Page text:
The Rising French Star Creating Subversive Synth-Pop

On her new album, Christine and the Queens makes the gender revolution hummable.

Suffo Monclao

As the number of prominent LGBTQ pop figures multiplies, what might have seemed like an uncontroversial hypothesis has been proven bountifully: There is not one “queer sound,” or even one “queer approach.” Certain radical dreamers might hope that singers who challenge social norms also challenge aesthetic ones, and you can indeed hear such rebellions in the cacophonous sugar highs of the electronic producer Sophie, the friendly funk admixtures of Janelle Monáe, and the smoldering genre crater that is Frank Ocean. But the march of acceptance also allows for performers with unconventional identities to thrive with conventional sounds, as heard, for example, in the soft exertions of Troye Sivan or the factory-made bounce of Kim Petras.

France’s Héloïse Letissier, who records as Christine and the Queens, presents herself as radical: She speaks in interviews not only about deconstructing gender, but also about being a misfit in music. On stage, she sometimes picks up a bouquet and announces that the flowers are Beyoncé and Rihanna while she’s just the greenery. “I’m pop music’s weird cousin,” she said to NPR, explaining the bit. Her band name arose from an affiliation with a troupe of London drag queens, and her new album, Chris, sees her unveiling a brazen butch persona. “I am done with belonging,” she sings on the opening song.

Yet Letissier’s music, pristinely hummable renderings of familiar synth-pop sounds, belongs just fine. The broad likability of her 2014 debut album earned her best-selling celebrity status in Europe, and she’s also been steadily building an audience in the United States. On Chris, the bustling grooves and yelpy choruses recall not only primal touchstones such as Madonna, Depeche Mode, and Janet and Michael Jackson, but also latter-day updaters of those artists: Haim, La Roux, Carly Rae Jepsen. Anyone interested in ever-so-left-of-center pop of recent years should find these songs nestle comfortably in their playlists.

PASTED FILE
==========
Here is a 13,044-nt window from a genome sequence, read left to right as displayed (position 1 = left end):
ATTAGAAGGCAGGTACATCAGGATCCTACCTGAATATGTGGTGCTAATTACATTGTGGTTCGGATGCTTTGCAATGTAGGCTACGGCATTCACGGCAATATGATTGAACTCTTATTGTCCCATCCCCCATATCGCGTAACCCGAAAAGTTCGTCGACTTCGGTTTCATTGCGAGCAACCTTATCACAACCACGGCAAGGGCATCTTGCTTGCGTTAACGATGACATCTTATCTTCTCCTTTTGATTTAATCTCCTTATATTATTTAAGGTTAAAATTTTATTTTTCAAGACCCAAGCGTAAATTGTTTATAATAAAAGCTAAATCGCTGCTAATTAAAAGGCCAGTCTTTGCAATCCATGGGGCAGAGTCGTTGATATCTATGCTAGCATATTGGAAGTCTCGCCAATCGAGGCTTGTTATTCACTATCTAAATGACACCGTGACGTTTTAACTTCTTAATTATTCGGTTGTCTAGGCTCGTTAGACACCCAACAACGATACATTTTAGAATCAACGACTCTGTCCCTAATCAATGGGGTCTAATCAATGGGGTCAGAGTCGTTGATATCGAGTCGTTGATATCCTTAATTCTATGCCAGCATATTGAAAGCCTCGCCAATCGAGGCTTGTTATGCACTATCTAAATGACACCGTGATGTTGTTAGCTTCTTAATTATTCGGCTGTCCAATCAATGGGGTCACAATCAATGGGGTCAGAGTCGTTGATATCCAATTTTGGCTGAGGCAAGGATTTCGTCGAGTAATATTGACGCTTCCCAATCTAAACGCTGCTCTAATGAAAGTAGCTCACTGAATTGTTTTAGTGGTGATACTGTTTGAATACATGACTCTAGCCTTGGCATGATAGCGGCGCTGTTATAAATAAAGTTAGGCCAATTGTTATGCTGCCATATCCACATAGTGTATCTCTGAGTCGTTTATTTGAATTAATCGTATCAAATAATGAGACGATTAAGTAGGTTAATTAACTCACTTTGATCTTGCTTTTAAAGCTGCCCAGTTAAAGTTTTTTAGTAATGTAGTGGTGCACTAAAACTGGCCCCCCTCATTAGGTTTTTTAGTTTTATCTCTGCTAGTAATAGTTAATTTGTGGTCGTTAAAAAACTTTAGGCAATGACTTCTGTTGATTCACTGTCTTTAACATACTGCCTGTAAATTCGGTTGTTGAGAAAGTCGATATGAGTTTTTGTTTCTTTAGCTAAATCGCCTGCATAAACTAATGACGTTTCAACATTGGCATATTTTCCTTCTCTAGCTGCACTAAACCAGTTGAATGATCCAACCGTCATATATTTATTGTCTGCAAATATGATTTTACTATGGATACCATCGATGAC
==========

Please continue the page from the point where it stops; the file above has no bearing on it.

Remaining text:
What distinguishes Letissier on a more visceral level than identity or lyrics are her songwriting and performing chops. She crafts melodies of liquid smoothness that seep, almost insidiously, into the listener’s memory. She uses her handsome voice in both throaty proclamations and breathy trills, calibrated with a keen sense of contrast: Check out when the chorus of “5 Dollars” manifests in a flock of harmonies fluttering about like birds. She thinks carefully about rhythm, selecting familiar beats—a sassy “Hey Mickey” clap, or a steadying four-on-the-floor pulse—and flavoring them anew with surprisingly placed keyboard jolts and percussive bangs.

Which is not to say Letissier’s social mission capitulates to her music. Often, in fact, her sense of aural nostalgia jibes cleverly with a subversive agenda. For “Girlfriend,” the R&B musician Dâm-Funk offers vocals akin to a ’70s late-night radio DJ and a keytar solo akin to what that DJ might cue up. The luscious cheese makes a backdrop for Letissier to coo, “Don’t feel like a girlfriend / But lover / Damn I’d be your lover”: It’s genderless passion situated amid extremely gendered musical traditions. Another standout, “Feel So Good,” uses the stabbing and clipped sounds of new jack swing for a tense, jittery consideration of the limits of revolution: “What if their politics was just an idea of fun?”

Those lyrics may read as heady and academic, and on record they can sometimes sound that way. But Letissier has recorded versions of Chris in both English and French, and the fact that listening to either offers much the same experience speaks to the essence of her project. A song like “What’s-her-face” does derive much power from its lyrics, which tell of the disaffection that followed Letissier after childhood bullying. “It’s been years since that playground” she sings, but she still remembers her “bubbling face, tangled hair” and how her “name became a slur.” But when those statements are rendered in a different tongue, there’s still the haunting arrangement of piano, and her desolate, pining vocal lines. Maybe there’s something queer—identity-busting and connective—in that Letissier cares so much for language and yet can so deftly transcend it.